In its motion for summary judgment, Probuilders asks the court to take judicial notice of the Chapter 40 notices of defects, which outline the Erbe action's claims and include expert reports on the nature and causes of damages. See N.R.S. § 40.645. Double M does not oppose the request. However, Double M emphasizes that the July 25, 2014, and September 23, 2014, Chapter 40 notices of defects add damages due to " dezincification corrosion attack, and other issues" to the findings. (Doc. # 64, p. 6).
The Chapter 40 notices of defects are matters of public record and not subject to reasonable dispute. See Corinthian, 655 F.3d 984 at 999. Accordingly, the court grants Probuilders' request for judicial notice.
B. " Risk retention group" status
Before discussing Probuilders' policy obligations, the court addresses Probuilders' " risk retention" status. Probuilders takes the position that the law treats risk retention group insurance policies differently from ordinary insurance company policies. (Doc. # 36, p. 3). Page one of each Probuilders policy states:
Your risk retention group may not be subject to all of the insurance laws and regulations of your state . . . . Read this policy carefully[.] Coverage provided by this policy may be different from, and more restrictive than, other insurance policies you have purchased or are familiar with.
(Doc. # 24, Exhibits C-G).
A risk retention group's policy is not an " insurance like product" ; it is insurance. OneBeacon Ins. Co. v. Probuilders Specialty Ins. Co., No. 3:09-CV-36-ECR-RAM, 2009 WL 2407705, at *6 (D. Nev. Aug. 3, 2009); see 15 U.S.C. § 3901(a)(1) (" Insurance means . . . [any] arrangement for shifting and distributing risk which is determined to be insurance under applicable state or federal law." ); 15 U.S.C. § 3905(c) (" The terms of any insurance policy provided by a risk retention group shall not provide or be construed to provide insurance policy coverage prohibited [by State law]." ). Nevada law governing insurance policy interpretation applies to coverage issued by risk retention groups. OneBeacon, 2009 WL 2407705, at *6.
Accordingly, the court will interpret the Probuilders policies according to Nevada law on insurance policy interpretation.
C. Policy interpretation & coverage
An insurance contract's interpretation, including whether it is ambiguous, is a matter of law. Farmers Ins. Exch. v. Neal, 119 Nev. 62, 64 P.3d 472, 473 (Nev. 2003). In Nevada, courts broadly interpret contracts " to afford the greatest possible coverage . . . [and] clauses excluding coverage are interpreted narrowly against the insurer." Century Sur. Co. v. Casino W., Inc., 329 P.3d 614, 616 (Nev. 2014). Courts interpret terms according to the policy's definitions, and read undefined terms to mean their " plain, ordinary, and popular" meanings.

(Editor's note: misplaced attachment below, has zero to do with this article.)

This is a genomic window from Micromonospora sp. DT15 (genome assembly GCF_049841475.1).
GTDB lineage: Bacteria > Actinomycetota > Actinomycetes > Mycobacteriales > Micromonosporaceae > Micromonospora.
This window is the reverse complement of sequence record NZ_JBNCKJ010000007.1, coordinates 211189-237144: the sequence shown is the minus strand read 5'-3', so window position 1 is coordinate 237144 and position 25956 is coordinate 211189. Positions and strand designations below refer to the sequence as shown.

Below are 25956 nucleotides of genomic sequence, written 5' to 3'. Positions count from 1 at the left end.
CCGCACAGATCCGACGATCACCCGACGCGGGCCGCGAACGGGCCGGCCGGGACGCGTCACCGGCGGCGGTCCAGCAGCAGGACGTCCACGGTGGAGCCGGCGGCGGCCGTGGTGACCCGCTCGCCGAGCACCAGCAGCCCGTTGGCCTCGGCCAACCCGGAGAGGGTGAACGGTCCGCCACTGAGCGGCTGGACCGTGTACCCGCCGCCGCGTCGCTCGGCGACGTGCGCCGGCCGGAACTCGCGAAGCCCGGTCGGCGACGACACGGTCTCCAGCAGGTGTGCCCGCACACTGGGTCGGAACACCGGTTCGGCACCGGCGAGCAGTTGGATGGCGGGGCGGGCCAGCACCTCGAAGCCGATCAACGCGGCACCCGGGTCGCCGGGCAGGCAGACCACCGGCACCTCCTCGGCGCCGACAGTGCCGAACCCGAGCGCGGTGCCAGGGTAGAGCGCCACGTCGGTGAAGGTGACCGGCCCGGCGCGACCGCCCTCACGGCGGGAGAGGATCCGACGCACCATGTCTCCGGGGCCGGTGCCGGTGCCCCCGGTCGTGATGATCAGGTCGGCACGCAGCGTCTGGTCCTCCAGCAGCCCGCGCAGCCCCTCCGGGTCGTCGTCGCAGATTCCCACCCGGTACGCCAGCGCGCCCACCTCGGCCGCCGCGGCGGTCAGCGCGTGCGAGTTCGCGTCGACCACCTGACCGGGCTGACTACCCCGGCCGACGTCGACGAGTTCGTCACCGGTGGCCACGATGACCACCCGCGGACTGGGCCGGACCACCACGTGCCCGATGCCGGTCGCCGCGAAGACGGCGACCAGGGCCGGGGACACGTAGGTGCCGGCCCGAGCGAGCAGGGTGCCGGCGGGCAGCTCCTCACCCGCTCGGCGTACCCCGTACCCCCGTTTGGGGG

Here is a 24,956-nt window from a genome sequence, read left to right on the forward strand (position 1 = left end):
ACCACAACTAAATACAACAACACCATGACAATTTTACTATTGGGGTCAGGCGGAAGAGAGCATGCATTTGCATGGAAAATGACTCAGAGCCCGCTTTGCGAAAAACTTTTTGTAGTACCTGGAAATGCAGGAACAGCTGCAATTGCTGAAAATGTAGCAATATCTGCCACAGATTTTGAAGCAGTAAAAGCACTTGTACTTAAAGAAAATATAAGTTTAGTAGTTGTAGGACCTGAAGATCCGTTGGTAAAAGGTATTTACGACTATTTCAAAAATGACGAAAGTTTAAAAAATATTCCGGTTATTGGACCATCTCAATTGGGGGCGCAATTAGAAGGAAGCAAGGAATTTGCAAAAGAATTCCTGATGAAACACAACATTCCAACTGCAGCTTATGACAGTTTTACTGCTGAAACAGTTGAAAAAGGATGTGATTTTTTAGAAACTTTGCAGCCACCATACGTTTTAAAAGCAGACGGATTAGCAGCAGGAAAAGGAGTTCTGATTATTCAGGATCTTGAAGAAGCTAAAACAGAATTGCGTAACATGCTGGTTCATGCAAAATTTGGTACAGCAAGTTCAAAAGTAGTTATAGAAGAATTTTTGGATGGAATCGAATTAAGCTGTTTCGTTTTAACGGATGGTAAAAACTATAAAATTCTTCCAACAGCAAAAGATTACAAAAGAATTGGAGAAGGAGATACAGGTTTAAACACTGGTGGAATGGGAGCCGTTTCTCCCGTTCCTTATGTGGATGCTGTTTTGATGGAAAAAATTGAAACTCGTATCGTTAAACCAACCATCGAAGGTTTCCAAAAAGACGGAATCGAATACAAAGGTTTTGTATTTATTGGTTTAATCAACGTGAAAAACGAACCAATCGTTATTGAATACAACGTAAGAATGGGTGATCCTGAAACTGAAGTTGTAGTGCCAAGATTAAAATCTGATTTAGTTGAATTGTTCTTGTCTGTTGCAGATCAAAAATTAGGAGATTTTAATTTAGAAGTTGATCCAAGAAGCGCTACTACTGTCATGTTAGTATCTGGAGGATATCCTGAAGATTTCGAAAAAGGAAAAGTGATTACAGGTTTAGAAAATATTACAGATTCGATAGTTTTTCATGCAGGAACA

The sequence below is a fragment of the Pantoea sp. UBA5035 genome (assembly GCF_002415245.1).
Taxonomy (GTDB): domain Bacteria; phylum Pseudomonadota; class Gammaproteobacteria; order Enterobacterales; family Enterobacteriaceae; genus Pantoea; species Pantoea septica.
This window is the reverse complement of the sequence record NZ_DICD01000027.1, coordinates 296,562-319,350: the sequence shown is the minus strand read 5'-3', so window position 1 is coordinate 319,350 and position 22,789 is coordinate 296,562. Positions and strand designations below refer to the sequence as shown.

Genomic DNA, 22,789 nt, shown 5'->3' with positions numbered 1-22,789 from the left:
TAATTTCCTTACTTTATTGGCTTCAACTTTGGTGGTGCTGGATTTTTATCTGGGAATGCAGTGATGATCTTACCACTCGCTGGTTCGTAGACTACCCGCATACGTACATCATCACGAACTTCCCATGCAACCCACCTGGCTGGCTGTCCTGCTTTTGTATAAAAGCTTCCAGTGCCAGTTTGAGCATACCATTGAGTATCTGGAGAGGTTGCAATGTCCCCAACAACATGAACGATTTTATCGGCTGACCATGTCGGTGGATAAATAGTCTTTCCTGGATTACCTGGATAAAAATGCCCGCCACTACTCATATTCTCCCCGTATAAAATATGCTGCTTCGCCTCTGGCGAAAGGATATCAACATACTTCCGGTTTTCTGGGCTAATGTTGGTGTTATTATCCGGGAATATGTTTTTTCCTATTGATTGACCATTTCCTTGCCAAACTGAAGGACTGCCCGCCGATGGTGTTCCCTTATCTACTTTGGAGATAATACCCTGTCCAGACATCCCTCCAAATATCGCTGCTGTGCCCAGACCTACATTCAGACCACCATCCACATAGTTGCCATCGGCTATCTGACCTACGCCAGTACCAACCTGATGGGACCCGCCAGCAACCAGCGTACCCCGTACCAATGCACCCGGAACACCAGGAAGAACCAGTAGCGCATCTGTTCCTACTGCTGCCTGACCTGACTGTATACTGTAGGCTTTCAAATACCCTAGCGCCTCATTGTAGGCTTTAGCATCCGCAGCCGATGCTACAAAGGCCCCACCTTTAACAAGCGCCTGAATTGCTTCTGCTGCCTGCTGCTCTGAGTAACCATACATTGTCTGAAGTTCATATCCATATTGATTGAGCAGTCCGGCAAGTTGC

Tacoma Elec. Supply Inc. v. A. Mut. Ins. Co., 40 Fed.Appx. 567, 568 (9th Cir. 2002).
Summary judgment is appropriate when the contract terms are clear and unambiguous, even if the parties disagree as to their meaning. Liberty Ins. Underwriters Inc. v. Scudier, 53 F.Supp.3d 1308, 1314 (D. Nev. 2013). Courts enforce unambiguous provisions " according to the plain and ordinary meaning of [their] terms." Powell v. Liberty Mut. Fire Ins. Co., 252 P.3d 668, 672 (Nev. 2011); see Tacoma, 40 Fed.Appx. 567 at 568.
Courts construe ambiguous contract provisions against the insurer. Powell, 252 P.3d at 672; see also Farmers Ins. Exch. v. Young, 108 Nev. 328, 832 P.2d 376, 377 (Nev. 1992). " A provision . . . is ambiguous if it is reasonably susceptible to more than one interpretation." Benchmark Ins. Co. v. Sparks, 254 P.3d 617, 621 (Nev. 2011) (internal quotation marks omitted).
Neither party disputes that the Erbe action includes earth movement damages. (Doc. # 64, p. 2-3). Probuilders argues that when a party asserts earth movement claims, the exclusion eliminates its duty to defend and replaces it with a discretionary right to defend. (Doc. # 67, p. 15). Double M argues that Probuilders has a duty to defend under the policies for all damage other than earth movement, even if earth movement is included in the claims.
i. Earth movement exclusion